Arctic Council should be cautious about new observer hopefuls: Inuit org president
Terry Audla: “With China and the EU, we need to look at them closely”
Many are knocking but few should enter, says Terry Audla, president of Inuit Tapiriit Kanatami.
Speaking to an audience of 120 or so bureaucrats, political aides, consultants, scientists, students and diplomats during a panel discussion in Ottawa Jan. 30, Audla said the Arctic Council should be cautious about opening up observer status to applicants such as China and the European Union who haven’t always respected indigenous rights, both abroad and at home.
“It’s a dilemma,” said Audla, considering the Inuit tradition of dialogue and negotiation.
But the council runs the risk of seeing its agenda being diluted or sidetracked by special interests.
“Permanent observer status in the Arctic Council is crucial, but we think with China and the EU, we need to look at them closely.”
Norway always supports inclusion over exclusion, said Norwegian Ambassador Mona Elisabeth Brøther, another panelist, but only if those potential members agree to support the council’s objectives and to respect aboriginal rights.
This discussion wouldn’t have happened 17 years ago when the council was first created and no one but northern states showed an interest in the Arctic Council, she added.
But climate change, the economic potential of the Northwest Passage, Arctic resource development and sovereignty — to name a few high profile issues — have quickly increased the relevance, and potential influence, of the council.
Created in 1996, the council is tasked with promoting cooperation, coordination and interaction among Arctic states. It consists of eight nations — Canada, Denmark, Finland, Norway, Sweden, Iceland, the Russian Federation and the United States — along with six permanent aboriginal bodies, including the Inuit Circumpolar Council.
The Arctic Council currently has six “observers,” including France and Germany, who member states have decided can contribute to their work. Another 14 states and organizations have applied for observer status including the European Union, South Korea, China, India, Japan, Greenpeace and the Association of Oil and Gas Producers.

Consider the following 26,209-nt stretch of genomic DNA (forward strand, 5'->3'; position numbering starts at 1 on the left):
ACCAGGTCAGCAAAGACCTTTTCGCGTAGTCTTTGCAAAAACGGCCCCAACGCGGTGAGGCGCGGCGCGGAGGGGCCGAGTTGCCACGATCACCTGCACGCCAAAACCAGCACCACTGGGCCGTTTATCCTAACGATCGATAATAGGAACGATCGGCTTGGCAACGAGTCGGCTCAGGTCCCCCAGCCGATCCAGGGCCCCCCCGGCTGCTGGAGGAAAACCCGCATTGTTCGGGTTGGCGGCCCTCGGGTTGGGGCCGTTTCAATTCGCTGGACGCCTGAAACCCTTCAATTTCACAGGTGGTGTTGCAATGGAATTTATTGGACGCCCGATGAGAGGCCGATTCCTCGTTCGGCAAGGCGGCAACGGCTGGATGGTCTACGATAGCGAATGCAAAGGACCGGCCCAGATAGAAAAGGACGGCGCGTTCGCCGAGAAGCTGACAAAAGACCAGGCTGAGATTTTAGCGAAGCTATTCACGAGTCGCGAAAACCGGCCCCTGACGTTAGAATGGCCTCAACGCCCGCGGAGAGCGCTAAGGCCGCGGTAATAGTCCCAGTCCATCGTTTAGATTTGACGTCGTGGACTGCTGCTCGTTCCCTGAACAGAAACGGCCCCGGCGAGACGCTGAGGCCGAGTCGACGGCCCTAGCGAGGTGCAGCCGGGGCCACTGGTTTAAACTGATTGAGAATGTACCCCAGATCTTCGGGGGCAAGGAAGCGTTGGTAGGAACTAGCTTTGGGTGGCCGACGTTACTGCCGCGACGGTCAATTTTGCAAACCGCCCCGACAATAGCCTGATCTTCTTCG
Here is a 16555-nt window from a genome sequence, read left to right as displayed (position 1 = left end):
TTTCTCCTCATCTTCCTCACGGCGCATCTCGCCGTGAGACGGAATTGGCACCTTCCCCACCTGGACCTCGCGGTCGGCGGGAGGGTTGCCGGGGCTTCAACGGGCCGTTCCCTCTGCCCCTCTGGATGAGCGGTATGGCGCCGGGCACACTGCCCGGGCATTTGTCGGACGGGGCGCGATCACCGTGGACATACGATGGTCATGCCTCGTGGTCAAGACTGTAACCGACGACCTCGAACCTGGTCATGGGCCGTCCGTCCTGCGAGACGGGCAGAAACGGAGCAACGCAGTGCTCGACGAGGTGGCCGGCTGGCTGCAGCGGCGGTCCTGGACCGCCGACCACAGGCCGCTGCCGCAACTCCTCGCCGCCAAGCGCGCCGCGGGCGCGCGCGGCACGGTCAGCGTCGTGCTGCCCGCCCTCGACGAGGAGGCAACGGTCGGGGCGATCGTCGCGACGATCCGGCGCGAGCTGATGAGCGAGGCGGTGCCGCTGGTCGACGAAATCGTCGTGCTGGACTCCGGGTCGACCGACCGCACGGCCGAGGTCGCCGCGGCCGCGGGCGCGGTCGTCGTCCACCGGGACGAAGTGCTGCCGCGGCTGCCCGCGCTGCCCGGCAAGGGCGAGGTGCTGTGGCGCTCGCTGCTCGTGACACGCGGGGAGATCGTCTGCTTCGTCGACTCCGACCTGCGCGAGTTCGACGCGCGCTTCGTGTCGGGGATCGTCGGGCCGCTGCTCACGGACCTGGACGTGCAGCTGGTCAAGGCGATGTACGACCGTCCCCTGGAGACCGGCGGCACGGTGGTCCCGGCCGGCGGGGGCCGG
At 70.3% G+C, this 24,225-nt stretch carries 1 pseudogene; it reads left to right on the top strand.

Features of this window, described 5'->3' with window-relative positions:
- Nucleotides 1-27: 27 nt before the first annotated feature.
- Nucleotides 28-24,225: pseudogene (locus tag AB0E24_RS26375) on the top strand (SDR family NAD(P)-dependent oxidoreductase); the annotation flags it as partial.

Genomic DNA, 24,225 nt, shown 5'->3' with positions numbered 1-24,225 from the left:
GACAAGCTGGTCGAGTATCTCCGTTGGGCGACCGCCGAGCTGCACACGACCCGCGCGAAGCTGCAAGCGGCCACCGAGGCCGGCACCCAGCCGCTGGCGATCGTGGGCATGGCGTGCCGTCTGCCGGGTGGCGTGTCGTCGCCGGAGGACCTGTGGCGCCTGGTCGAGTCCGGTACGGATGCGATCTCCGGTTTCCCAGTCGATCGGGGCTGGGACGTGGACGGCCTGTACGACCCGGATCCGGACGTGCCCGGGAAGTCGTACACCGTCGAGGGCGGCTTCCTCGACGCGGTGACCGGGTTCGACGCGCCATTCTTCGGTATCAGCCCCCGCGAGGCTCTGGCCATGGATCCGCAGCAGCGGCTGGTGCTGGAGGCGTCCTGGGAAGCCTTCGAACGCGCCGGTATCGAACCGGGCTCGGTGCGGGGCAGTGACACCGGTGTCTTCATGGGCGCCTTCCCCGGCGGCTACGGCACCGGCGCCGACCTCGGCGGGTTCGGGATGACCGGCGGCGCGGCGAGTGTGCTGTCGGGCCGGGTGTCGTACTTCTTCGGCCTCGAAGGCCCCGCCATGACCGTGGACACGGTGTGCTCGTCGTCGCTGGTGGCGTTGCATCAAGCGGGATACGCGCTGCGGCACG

A decision on who gets in will be made at a meeting in May in Stockholm just before Sweden relinquishes the chairmanship to Canada.
Thursday’s panel discussion, hosted by Carleton University’s Initiative for Parliamentary and Diplomatic Engagement, was meant to explore potential priorities for Canada’s 2013-2015 tenure.
Dr. Christopher Burn, Carleton’s Northern Research Chair in Permafrost, moderated the panel, which included Audla, Brøther, Swedish Ambassador Teppo Tauriainen and Canadian Polar Commission Chair Bernard Funston.
“The Arctic Council is at a crossroads,” said Tauriainen. For years, members have compiled and publicized scientific studies and shared best practices regarding resource development and environmental preservation.
But it’s time for council members to influence domestic and international policy and legislation, “to produce concrete results.”
It’s tricky though. Countries such as Norway and Russia have co-management agreements to share fish stocks, for instance, and might not appreciate interference in that relationship.
It will be a challenge for the Arctic Council to carve out a role within those kinds of multi-national agreements, Brøther said.
Inuit, for their part, have consistently tried to pry their way into those many and complicated international discussions and are only recently having success, Audla said.
With the settling of land claims and the higher international profile of their culture, Inuit now have some control over resource and wildlife management but they are still subjected to what he wryly described as “white noise”: policy discussions outside the North that exclude Inuit interests and impact their livelihood and the northern economy.
An audience member, for example, asked whether there should be a moratorium on commercial fishing in the increasingly ice-free Arctic Ocean until fish stocks have been properly assessed.
Audla responded that facts are always preferable to myth when making decisions — a pointed dig at the EU’s seal skin ban — but stressed that Inuit have a right to sustainable economic development and self-sufficiency.
He also suggested that Inuit, who have managed wildlife harvesting for centuries, would be happy to make suggestions on how southerners harvest and process the foods in their diet, a system full of expensive, imported products and plagued by frequent meat recalls.
“How we live off the land is the greenest possible way of living. Always will be. We’re not interested in animal husbandry and corralling animals and forcing them into confined spaces,” Audla says.
“It’s free range, 100-mile diet. People need to understand: the Inuit way of life is how people are now wanting to live their lives.”
Inuit will continue to fight to protect that way of life, he said, and the Arctic Council is a helpful forum to give voice to their concerns.
Panelists agreed that with the increased profile of northern issues, the Arctic Council has a tremendous opportunity to educate the public about issues affecting northern peoples including the changing climate and the changing economic environment.
But member states must also advocate for the necessary infrastructure, they said — roads, ports, search and rescue systems, for instance, as well as regulatory frameworks — to allow for responsible northern development.
Only then can people who actually live in the north benefit from the coming wave of interest and investment.